In addition to helping children learn to regulate their emotions, there is a second implication in Dr. Barkley’s findings related to the strong link between ADHD and the development of ODD. He states, “The single best predictor of who will develop diagnosable ODD is parenting.”
What does this mean for parents? We must recognize the tremendous stakes involved in how we parent our children with ADHD. ODD has two main components: emotional regulation and social conflict. The social conflict component of ODD has to do with being argumentative, defiant, and stubborn. It seems that the social conflict component is a learned behavior. “The way parents manage the emotional gambits of the child may make the emotions of the child better or worse, and may teach the child that emotions are a tool to use on others. This is known as coercion theory,” Dr. Barkley states.
By being inconsistent in how we react to a child’s emotions and actions, both emotionally and actionably, we leave the door open for children to use negative emotions to coerce others into doing conforming to the child’s desires.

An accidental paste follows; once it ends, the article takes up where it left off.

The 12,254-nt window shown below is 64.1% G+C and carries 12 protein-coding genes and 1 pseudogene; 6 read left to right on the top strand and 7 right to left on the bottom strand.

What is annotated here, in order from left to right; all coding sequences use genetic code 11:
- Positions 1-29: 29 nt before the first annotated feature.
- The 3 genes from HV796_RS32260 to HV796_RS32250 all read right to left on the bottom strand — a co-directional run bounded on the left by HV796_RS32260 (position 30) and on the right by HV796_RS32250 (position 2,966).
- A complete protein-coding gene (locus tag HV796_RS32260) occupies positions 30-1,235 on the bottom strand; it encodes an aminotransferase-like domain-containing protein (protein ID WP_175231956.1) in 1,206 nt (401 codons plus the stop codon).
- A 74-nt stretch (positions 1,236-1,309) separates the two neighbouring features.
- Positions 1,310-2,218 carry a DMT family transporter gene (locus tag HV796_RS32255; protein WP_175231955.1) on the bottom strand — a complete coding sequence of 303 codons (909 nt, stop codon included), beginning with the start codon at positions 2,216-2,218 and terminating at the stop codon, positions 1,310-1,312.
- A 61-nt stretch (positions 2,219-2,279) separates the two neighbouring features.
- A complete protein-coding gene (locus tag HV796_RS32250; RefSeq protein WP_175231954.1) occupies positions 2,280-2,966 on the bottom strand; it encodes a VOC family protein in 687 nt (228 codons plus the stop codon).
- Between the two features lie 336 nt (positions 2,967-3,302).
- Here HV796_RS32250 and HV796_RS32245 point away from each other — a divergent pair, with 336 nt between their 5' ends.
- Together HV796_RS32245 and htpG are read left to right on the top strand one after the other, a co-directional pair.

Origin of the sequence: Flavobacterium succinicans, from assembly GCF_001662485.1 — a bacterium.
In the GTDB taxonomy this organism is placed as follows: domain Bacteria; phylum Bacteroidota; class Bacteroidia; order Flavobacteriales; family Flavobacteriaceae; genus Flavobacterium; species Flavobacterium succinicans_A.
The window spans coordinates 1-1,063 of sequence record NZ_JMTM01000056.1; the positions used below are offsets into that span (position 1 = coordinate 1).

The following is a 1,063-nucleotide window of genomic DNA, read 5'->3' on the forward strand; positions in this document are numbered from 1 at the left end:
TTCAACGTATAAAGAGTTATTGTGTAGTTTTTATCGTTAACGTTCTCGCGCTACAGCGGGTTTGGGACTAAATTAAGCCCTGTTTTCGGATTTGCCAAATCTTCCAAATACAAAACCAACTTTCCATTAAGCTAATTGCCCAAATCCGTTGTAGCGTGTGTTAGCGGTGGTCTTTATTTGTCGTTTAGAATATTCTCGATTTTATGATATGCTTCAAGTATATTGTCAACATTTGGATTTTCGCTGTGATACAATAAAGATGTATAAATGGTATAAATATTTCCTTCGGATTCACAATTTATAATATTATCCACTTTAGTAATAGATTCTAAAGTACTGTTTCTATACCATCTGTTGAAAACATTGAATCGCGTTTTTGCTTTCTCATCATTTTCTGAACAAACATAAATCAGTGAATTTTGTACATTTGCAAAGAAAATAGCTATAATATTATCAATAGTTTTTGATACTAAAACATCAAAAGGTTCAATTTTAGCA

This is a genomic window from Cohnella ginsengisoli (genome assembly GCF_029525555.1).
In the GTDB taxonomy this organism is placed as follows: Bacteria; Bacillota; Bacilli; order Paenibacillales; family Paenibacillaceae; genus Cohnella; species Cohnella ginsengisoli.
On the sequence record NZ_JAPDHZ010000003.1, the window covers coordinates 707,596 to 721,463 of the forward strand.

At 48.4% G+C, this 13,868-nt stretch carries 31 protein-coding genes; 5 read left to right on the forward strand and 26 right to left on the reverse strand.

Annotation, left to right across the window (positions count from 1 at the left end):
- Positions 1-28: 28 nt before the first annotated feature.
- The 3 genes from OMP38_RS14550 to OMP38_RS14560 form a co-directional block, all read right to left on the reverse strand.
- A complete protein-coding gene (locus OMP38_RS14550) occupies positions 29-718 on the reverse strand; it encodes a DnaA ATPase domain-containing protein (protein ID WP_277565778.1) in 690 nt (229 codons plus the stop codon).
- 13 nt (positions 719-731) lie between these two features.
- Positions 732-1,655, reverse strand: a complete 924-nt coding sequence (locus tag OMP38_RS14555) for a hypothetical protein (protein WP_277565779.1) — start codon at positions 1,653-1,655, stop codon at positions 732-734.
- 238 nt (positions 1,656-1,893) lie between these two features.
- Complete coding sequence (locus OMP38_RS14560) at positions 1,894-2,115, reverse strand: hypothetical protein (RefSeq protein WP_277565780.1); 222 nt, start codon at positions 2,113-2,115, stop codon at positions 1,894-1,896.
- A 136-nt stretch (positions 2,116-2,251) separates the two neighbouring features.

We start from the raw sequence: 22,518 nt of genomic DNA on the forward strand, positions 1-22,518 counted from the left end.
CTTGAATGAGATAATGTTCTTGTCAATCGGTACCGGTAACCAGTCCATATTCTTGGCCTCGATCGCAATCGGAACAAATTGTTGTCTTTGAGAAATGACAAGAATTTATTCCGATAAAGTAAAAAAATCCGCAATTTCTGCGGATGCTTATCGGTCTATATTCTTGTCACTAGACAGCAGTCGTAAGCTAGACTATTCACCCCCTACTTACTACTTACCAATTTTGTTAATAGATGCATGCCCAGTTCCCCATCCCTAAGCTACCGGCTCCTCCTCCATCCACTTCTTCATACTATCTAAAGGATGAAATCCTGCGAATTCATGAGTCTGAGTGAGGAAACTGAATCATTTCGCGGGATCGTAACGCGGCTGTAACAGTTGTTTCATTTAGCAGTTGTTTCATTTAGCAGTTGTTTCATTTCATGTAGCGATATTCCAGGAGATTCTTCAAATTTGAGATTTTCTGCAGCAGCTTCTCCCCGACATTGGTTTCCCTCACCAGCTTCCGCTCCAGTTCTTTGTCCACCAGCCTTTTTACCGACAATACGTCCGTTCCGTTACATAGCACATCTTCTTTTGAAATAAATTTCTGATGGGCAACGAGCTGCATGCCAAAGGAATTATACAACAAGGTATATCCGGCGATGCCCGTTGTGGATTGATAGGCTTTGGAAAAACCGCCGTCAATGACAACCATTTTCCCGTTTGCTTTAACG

It is not easy parenting a challenging child. Love and logic are not always enough when parenting kids diagnosed with ADHD. Specific education, tips, tools and strategies are extremely valuable. More than with other children, you must gain clarity on your rules and expectations, strengthen your resolve when you are secure in your decisions, and remain consistent in your parenting. This must at all times be adjusted as your child matures and seeks greater need for independence and inclusion in decision-making. Helping your child gain the tools of collaboration and proper decision-making will ultimately help her learn to regulate her emotions more than punishment and restriction will.